James Brennan, Atlantis ComET

James Brennan, Atlantis ComET on the deck.

What’s your job like on a daily basis?
I maintain all of the communication and navigation equipment of the ship. Basically, all shipboard electronics, except for scientific stuff. My average day usually involves doing equipment checks around the ship. I test it all to make sure everything is running smoothly, and do maintenance when it isn’t. I also check the GMDSS [Global Maritime Distress Security System], which is our radio and satellite communications equipment, every day. The job is sort of like being a firefighter: You sit around a lot, but when something goes wrong, you have to jump into action. But hopefully nothing breaks.

I noticed you were up on the mast fixing something the other day, though—what went wrong?
We had an antenna mount fail, and the antenna was hanging by a wire. So you have to go up there and resolve that very quickly. A break like that usually only happens in rough seas, but this time, it was a metal fatigue failure.

Have you had to climb up there to fix something while the ship is pitching and rolling in rough weather?
Usually you wait until after it’s really bad, unless the thing that broke is extremely critical. It’s like anything else—you weigh the risk to people against the risk to the ship and decide what needs to be done.

So how’d you get started doing this?
Dumb luck. I actually started as an electronics tech and pilot in training for Alvin. I had four dives with the sub over two years, and I also sailed with Jason as a navigation tech for a while. Before that, I learned avionics in the Marine Corps and was fixing radios and navigational systems on aircraft. I’ve always been around electronics. I started out doing ham radio in eighth grade and was a full-blown journeyman electrician by the time I was 14. My dad had an electrical contracting company, and he used to throw the blueprints on the table after dinner, and say, “order your house.” So I could read schematics and blueprints at a pretty young age. After I got out of the Marines, I went back to wiring houses for a while, then got a job fixing radios for the State of Florida’s law enforcement, when a friend of mine at WHOI convinced me to apply to the Alvin job.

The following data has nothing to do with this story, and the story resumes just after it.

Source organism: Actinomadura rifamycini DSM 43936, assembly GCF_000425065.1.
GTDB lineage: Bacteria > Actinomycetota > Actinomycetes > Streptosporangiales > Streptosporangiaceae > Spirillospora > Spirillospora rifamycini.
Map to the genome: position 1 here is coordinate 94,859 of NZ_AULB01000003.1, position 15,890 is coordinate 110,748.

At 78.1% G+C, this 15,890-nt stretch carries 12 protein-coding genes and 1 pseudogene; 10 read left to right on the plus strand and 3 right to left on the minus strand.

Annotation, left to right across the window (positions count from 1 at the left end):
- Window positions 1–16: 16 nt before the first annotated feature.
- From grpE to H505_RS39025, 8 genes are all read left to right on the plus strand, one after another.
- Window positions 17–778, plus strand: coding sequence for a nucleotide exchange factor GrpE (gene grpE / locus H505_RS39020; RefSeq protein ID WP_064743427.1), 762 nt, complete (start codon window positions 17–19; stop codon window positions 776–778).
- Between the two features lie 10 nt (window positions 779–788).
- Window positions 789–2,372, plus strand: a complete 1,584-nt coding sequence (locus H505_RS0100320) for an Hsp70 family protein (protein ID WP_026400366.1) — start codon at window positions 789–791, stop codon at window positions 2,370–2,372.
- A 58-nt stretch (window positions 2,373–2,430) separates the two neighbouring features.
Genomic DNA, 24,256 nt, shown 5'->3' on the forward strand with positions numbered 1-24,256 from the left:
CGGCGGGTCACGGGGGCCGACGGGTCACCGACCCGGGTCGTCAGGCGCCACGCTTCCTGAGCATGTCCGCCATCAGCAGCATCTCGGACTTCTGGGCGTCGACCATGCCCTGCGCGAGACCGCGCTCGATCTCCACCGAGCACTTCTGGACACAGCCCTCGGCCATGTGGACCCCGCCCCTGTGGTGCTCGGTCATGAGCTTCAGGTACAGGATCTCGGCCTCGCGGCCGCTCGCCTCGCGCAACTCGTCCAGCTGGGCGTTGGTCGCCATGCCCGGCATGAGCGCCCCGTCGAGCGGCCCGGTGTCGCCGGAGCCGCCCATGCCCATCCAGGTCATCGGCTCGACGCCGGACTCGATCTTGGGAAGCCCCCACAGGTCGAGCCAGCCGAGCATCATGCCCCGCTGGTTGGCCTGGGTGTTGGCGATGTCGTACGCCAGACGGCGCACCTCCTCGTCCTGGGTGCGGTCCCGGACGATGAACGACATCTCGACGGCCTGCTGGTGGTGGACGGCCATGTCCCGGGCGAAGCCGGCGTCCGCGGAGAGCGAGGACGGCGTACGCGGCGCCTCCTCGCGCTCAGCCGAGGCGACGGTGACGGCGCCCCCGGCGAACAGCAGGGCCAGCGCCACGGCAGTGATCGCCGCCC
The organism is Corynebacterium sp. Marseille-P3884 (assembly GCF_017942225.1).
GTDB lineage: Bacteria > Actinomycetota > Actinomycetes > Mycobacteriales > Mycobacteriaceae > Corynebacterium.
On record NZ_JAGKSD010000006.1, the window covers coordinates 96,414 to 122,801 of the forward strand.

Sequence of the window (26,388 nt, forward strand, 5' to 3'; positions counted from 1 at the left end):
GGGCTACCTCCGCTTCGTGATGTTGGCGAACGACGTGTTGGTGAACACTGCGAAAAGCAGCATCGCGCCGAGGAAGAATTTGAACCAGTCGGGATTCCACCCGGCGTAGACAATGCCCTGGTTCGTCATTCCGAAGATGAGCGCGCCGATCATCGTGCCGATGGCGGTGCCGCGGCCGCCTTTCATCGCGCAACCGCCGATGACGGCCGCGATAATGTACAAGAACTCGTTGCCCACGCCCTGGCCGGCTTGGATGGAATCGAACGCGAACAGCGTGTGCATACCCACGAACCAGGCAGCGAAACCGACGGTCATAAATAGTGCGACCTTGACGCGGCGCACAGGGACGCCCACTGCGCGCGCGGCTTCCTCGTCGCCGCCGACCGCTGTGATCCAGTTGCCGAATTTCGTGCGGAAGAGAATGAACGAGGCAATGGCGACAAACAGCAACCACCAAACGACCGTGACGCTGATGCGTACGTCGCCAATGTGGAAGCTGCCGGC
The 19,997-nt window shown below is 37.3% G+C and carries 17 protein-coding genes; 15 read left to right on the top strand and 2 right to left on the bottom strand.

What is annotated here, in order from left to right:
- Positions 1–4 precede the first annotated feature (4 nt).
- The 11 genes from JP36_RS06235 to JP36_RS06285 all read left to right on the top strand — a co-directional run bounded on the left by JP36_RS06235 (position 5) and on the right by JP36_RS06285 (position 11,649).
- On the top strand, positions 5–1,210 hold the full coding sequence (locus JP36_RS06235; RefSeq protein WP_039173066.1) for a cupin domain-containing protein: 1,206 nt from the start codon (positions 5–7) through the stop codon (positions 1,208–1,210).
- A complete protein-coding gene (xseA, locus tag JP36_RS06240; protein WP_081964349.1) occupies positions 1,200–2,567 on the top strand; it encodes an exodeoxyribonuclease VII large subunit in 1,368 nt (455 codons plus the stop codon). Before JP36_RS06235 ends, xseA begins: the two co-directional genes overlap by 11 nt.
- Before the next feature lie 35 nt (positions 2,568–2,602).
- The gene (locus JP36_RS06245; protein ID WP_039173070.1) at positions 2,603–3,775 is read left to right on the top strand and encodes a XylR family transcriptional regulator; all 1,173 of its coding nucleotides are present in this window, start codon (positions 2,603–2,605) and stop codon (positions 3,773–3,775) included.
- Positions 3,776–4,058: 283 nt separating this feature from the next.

Was that something you had wanted to do for a long time?
No! That was something that I didn’t even think was something I was qualified to do. I thought Alvin was for people from MIT, not a country bumpkin from Florida like me. But I got an interview, and they were impressed with my electronics skills, so eventually I got the job. It was really cool to be able to work with the sub, but after about two years, I moved into the ComET position, which seemed like it was more tailor-made for me.

Do you see yourself doing this for the long haul?
We’ll see. I’m reaching a turning point where I have to decide what my future plans are. My wife and I own a bait shop called Center Bait & Tackle back home in Pine Island, Florida. It’s been growing in size over the years, so at some point I might turn my attention to that. It started as a little 250-square-foot shop that my wife ran while I was at sea, but now, we’ve got an 1,800-square-foot space and business is booming. So talk to me in a few years.


[Back to top]